Michelle Labra, the owner/operator of Labra Group Realtors LLC, was indicted in the United States District Court for the Northern District of Illinois on with three counts of wire fraud and one count of making a false statement to the U.S. Treasury Inspector General for Tax Administration. The Indictment alleges that Labra claimed that investor funds would be be fully repaid, used to make short-term, high-interest loans to borrowers, and that the loans would be secured by the borrowers' residences.  Allegedly, Labra never entered into any agreements with borrowers, and she took steps to conceal her fraud. In one example, Labra falsely claimed that IRS agents had issued levies and seized investor funds from the Labra Group's bank accounts, the indictment states. The Indictment alleges taht at least 25 investors invested $23 million, of which Labra spent approximately $19.6 million to pay earlier investors via Ponzi-type payments, while misappropriating more than $3.3 million for her personal benefit, including expensive jewelry and vacations in Jamaica, Mexico and Guatemala, the indictment states. READ the Indictment

Report on Selected Cybersecurity Practices 2018 (FINRA)
As set forth in the Report's preamble:

When selecting the topics for this report, FINRA considered the evolving cybersecurity threat landscape, firms' primary challenges and the most frequent cybersecurity findings from our firm examination program. First, we address how firms have strengthened their cybersecurity controls in branch offices, which is especially important for firms with decentralized business models. Second, we discuss limiting phishing attacks, which remain a top cybersecurity challenge for many firms. Third, we explain the importance of identifying and mitigating insider threats, which are of concern for many firms. Fourth, we describe the elements of a strong penetration testing program. Finally, we share observations regarding establishing and maintaining controls on mobile devices, which have emerged as a significant risk for many firms because of their increasingly widespread use by employees and customers.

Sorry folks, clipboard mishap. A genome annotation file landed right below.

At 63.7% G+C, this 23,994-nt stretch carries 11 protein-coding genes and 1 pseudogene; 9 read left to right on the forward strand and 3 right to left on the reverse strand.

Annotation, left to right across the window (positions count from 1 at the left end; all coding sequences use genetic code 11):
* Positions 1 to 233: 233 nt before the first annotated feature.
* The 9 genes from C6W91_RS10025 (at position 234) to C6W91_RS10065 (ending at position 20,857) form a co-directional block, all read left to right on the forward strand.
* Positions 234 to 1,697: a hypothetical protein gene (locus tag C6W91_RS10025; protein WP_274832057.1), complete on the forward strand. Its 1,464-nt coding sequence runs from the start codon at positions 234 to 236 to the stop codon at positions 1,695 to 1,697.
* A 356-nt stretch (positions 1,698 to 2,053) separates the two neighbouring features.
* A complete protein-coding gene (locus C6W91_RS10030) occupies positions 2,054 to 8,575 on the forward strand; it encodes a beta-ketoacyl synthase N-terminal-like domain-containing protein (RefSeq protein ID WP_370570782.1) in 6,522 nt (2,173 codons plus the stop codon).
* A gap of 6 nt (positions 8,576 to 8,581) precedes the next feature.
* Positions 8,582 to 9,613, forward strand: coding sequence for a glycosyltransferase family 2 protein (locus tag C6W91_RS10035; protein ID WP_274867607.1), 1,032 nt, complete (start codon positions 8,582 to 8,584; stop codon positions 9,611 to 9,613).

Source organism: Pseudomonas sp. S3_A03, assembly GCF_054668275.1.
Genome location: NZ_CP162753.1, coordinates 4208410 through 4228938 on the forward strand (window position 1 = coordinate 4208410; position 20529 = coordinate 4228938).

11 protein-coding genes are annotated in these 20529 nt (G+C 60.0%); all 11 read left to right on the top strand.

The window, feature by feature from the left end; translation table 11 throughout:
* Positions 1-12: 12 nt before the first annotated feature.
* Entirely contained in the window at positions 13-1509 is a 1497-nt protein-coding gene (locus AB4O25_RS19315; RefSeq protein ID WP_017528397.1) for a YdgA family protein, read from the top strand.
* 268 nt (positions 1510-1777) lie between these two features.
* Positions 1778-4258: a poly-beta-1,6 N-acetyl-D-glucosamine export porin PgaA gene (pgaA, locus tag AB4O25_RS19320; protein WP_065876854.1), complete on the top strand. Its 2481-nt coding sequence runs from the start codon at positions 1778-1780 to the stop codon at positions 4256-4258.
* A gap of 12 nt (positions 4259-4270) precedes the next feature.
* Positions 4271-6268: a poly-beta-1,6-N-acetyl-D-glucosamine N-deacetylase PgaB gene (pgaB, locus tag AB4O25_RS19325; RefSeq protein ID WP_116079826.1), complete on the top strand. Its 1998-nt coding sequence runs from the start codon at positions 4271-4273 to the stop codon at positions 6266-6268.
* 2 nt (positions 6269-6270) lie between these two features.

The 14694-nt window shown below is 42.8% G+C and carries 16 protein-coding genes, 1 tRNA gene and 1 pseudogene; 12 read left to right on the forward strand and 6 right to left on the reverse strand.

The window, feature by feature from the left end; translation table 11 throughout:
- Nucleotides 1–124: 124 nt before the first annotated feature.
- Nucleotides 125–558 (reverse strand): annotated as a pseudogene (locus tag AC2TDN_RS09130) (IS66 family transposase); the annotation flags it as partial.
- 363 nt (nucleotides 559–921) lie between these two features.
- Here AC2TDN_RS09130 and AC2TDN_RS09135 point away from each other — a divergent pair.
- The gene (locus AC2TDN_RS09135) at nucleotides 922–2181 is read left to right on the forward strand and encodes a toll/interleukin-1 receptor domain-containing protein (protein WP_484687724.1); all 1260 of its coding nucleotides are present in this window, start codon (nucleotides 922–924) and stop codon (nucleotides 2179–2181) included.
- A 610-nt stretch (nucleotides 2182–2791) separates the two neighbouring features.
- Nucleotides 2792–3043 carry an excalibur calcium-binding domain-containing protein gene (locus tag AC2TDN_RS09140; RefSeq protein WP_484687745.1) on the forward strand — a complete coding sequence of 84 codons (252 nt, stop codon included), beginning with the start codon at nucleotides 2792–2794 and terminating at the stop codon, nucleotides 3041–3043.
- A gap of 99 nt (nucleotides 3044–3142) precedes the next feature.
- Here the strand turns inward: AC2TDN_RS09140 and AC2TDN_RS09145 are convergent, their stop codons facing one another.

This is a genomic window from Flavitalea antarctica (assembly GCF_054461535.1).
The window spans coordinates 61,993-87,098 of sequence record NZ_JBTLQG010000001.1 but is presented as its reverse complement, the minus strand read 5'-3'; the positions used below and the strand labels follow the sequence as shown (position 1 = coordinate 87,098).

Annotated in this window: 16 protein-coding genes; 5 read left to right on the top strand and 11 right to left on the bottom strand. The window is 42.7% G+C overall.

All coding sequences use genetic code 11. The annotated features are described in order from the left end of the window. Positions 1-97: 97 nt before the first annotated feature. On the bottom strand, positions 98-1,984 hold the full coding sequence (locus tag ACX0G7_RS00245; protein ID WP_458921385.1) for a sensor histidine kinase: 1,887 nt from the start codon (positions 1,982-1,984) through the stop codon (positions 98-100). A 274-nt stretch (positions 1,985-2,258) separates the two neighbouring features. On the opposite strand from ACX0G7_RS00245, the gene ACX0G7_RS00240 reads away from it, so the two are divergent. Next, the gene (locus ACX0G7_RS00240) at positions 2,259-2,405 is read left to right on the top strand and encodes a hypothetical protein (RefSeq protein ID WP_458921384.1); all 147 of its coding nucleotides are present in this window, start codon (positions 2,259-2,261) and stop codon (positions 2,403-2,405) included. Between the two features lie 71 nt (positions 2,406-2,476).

In the Matter of the Arbitration Between Kathryn L. Honea, Claimant, v. Raymond James Financial Services, Inc. and Bernard Ross Michaud, Respondents (FINRA Arbitration 06-03491 / January 2, 2008), public customer Honea filed a Statement of Claim in 2006 asserting in part fraud, breaches of fiduciary duty and contract, and negligence in connection with transactions in such securities as Applied Micro Circuits; Juniper Networks, Inc.; Nokia Corp.; Nortel Networks Corp.; Oracle Corporation; Siebel Systems Inc.; Sun Microsystems Inc.; Lucent Technologies; JDS Uniphase; Cisco Systems; and. Motorola Inc. Claimant Honea sought $1.2 million in compensatory and also in punitive damages, interest, and attorneys' fees. Respondents generally denied the allegations. The FINRA Arbitration Panel denied all of Claimant's claims notwithstanding that:

[T]he Panel makes an express finding that Respondent Michaud did not sufficiently know his client nor make sufficient inquiry to attempt to know his client, her holdings, and/or her investment experience. These failures contributed to losses in Claimant's account. However, Claimant's claims are all barred by the applicable statutes of limitations.  

Honea moved to vacate the FINRA Arbitration Award in the Jefferson Circuit Court in Alabama alleging manifest disregard of the law for the Panel's finding that her breach of contract claims were barred by the statute of limitations; and she also challenged the arbitrators' impartiality.
Kathryn L. Honea v. Raymond James Financial Services, Inc. and Bernard Michaud
Raymond James Financial Services, Inc. and Bernard Michaud v. Kathryn L. Honea (Opinion, Supreme Court of Alabama, 1130590)
In its Syllabus to its Opinion, the Supreme Court of Alabama states:

In case no. 1130590, Kathryn L. Honea appeals from the denial of her motion to vacate an arbitration award entered in favor of Raymond James Financial Services, Inc. ("Raymond James"), and Bernard Michaud, an employee of Raymond James (hereinafter referred to collectively as "RJFS"). We affirm in part, reverse in part, and remand. In case no. 1130655, RJFS appeals the trial court's denial of its motion to dismiss for lack of jurisdiction; that appeal is dismissed. 

Maybe it's the looming government shutdown? Maybe it's the looming Christmas and New Year holidays? Whatever it may be, the SEC just dumped a load of new Administrative Proceeding and it's too much to synopsize, so, if the spirit moves you, have at it:

Barbara Duka
Tod A. Ditommaso, Esq.
Michael W. Crow
Frank H. Chiappone, et al.
BioElectronics, Corp., et al.
Paul Edward "Ed" Lloyd, Jr.
Timbervest, LLC
James P. Griffin
Darren M. Bennett, CPA